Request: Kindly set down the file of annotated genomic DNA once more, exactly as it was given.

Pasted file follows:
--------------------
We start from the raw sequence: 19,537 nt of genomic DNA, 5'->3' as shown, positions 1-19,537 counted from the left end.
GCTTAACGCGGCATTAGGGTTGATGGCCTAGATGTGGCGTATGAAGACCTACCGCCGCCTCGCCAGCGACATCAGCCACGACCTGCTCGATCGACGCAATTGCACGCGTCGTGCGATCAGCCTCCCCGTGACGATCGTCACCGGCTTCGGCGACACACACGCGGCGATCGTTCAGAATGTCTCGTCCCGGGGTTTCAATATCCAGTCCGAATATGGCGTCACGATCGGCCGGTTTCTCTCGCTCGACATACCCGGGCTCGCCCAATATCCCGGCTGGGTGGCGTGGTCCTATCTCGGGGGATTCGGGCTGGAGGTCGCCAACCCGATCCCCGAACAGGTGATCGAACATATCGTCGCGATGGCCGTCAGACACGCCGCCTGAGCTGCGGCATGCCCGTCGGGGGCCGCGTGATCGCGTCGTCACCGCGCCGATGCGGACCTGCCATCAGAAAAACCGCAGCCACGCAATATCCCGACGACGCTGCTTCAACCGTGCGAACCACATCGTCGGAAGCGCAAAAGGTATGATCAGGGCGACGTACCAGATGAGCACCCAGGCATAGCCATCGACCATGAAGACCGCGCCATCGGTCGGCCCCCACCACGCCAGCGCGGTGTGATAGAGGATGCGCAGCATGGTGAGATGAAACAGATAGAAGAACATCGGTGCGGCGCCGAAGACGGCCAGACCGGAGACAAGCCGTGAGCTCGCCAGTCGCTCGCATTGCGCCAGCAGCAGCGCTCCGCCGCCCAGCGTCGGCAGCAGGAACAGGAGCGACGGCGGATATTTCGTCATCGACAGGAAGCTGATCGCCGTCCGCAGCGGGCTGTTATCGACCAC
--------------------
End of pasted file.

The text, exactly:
We start from the raw sequence: 19,537 nt of genomic DNA, 5'->3' as shown, positions 1-19,537 counted from the left end.
GCTTAACGCGGCATTAGGGTTGATGGCCTAGATGTGGCGTATGAAGACCTACCGCCGCCTCGCCAGCGACATCAGCCACGACCTGCTCGATCGACGCAATTGCACGCGTCGTGCGATCAGCCTCCCCGTGACGATCGTCACCGGCTTCGGCGACACACACGCGGCGATCGTTCAGAATGTCTCGTCCCGGGGTTTCAATATCCAGTCCGAATATGGCGTCACGATCGGCCGGTTTCTCTCGCTCGACATACCCGGGCTCGCCCAATATCCCGGCTGGGTGGCGTGGTCCTATCTCGGGGGATTCGGGCTGGAGGTCGCCAACCCGATCCCCGAACAGGTGATCGAACATATCGTCGCGATGGCCGTCAGACACGCCGCCTGAGCTGCGGCATGCCCGTCGGGGGCCGCGTGATCGCGTCGTCACCGCGCCGATGCGGACCTGCCATCAGAAAAACCGCAGCCACGCAATATCCCGACGACGCTGCTTCAACCGTGCGAACCACATCGTCGGAAGCGCAAAAGGTATGATCAGGGCGACGTACCAGATGAGCACCCAGGCATAGCCATCGACCATGAAGACCGCGCCATCGGTCGGCCCCCACCACGCCAGCGCGGTGTGATAGAGGATGCGCAGCATGGTGAGATGAAACAGATAGAAGAACATCGGTGCGGCGCCGAAGACGGCCAGACCGGAGACAAGCCGTGAGCTCGCCAGTCGCTCGCATTGCGCCAGCAGCAGCGCTCCGCCGCCCAGCGTCGGCAGCAGGAACAGGAGCGACGGCGGATATTTCGTCATCGACAGGAAGCTGATCGCCGTCCGCAGCGGGCTGTTATCGACCAC